- The Washington Times - Wednesday, April 25, 2007


Bin Laden role seen in attack near Cheney

CAIRO — A top Taliban commander said al Qaeda leader Osama bin Laden was behind the February attack outside the U.S. military base in Bagram, Afghanistan, during the visit there by Vice President Dick Cheney, according to an interview shown yesterday by Arab broadcaster Al Jazeera.

Bin Laden planned and supervised the attack, said Mullah Dadullah, the Taliban’s main military commander in southern Afghanistan who has had close associations with al Qaeda.

The bombing killed about 20 Afghan civilians, a U.S. soldier, a U.S. contractor and a South Korean soldier outside Bagram while Mr. Cheney was meeting with officials inside the base. The Taliban said it was aimed at Mr. Cheney, but officials said the attack posed no real threat to him.


President marks day of failed U.S. rescue

TEHRAN — Iranian President Mahmoud Ahmadinejad marked the 27th anniversary of the failed U.S. operation to rescue 53 American hostages from the U.S. Embassy in Tehran by saying God and Iran had “clobbered the enemy,” state radio reported yesterday.

Though the anniversary is not a national holiday or celebrated by most Iranians, the government annually marks Operation Eagle Claw, which ended in a helicopter crash that killed eight U.S. servicemen on April 25, 1980. As in past years, hundreds of mostly hard-line Iranians gathered to protest U.S. foreign policy at the site about 370 miles southeast of Tehran.

The hostage crisis began Nov. 4, 1979, when the U.S. Embassy was seized in Tehran. One hostage was freed because of illness after the rescue attempt, and the other 52 were released as Ronald Reagan was being inaugurated as president in 1981.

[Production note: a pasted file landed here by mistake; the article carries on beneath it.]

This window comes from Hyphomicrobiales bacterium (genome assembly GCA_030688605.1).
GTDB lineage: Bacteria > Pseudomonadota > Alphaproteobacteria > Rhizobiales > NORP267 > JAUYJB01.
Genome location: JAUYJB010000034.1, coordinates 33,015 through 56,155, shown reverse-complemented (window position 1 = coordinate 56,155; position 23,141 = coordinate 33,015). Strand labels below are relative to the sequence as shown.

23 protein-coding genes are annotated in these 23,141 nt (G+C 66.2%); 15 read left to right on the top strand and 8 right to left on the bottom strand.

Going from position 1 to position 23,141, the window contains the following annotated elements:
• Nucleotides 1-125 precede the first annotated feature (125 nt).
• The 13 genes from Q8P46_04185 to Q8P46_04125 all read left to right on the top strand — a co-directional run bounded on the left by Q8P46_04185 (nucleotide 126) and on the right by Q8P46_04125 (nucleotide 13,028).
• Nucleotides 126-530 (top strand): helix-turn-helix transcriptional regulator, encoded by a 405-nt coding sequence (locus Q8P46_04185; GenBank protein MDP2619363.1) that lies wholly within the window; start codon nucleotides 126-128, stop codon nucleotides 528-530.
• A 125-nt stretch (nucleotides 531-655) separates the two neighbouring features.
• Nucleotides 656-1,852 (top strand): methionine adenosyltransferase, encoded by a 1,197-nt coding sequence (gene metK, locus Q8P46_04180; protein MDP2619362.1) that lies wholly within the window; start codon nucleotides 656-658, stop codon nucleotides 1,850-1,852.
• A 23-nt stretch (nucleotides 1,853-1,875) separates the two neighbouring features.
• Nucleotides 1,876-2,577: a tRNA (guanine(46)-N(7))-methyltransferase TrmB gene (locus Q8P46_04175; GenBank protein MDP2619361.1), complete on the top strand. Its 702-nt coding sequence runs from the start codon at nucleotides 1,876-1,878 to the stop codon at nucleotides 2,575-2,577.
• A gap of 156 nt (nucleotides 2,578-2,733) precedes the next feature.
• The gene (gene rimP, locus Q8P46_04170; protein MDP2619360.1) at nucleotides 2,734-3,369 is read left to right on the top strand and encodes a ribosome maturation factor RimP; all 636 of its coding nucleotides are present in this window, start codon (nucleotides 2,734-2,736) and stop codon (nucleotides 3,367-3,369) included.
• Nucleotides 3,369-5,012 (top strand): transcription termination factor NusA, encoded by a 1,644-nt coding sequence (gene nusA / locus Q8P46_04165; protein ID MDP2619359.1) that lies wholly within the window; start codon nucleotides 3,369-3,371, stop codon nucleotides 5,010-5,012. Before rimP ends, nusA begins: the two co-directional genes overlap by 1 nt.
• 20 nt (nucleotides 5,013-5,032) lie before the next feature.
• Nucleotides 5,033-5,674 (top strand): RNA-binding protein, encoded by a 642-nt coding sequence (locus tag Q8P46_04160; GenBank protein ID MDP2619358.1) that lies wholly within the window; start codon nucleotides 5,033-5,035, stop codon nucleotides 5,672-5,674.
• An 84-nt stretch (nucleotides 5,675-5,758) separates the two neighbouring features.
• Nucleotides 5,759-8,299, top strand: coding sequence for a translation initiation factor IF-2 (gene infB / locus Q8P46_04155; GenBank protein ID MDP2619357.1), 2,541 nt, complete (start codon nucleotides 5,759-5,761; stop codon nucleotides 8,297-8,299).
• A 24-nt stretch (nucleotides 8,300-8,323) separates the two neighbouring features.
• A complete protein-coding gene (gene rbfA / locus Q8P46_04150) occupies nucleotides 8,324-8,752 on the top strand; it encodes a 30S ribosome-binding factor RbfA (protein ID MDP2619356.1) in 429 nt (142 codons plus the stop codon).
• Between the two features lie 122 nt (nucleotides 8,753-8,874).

4 U.S. protesters held on Everest

BEIJING — China detained four Americans on Mount Everest yesterday after they called for independence for Tibet and protested the Beijing Olympics, an activist group said.

Students for a Free Tibet said three Americans were taken away after holding up a banner at a base camp on the Tibetan side of the mountain that said “One World, One Dream, Free Tibet 2008.” The fourth person was filming the protest. “One World, One Dream” is the slogan of the 2008 Beijing Olympics.

The activists were protesting China’s bid to take the Olympic torch to the top of the world’s tallest mountain. The plan is seen by some as way for Beijing to underscore its claims to Tibet, the Himalayan region that China occupied in 1951.


2 coup leaders lose amnesties

BUENOS AIRES — A federal court yesterday overturned amnesties for two leaders of Argentina’s military dictatorship, saying they must return to prison to serve their life terms for crimes against humanity.

Former military President Jorge Videla and Navy chief Eduardo Massera were leading members of the 1976 military junta that waged a “dirty war” against political opponents, killing about 9,000 people, according to official records. Human rights groups put the death toll closer to 30,000.


Restrictions lifted on ex-prime ministers

DHAKA — Bangladesh’s interim government said it had lifted restrictions on two former prime ministers whom it had been trying to exile.

The administration had stopped Sheikh Hasina Wazed from flying home from London, saying her return could trigger violence in the country.

The government also said there were no plans to send Mrs. Wazed’s rival Khaleda Zia into exile.

From wire dispatches and staff reports

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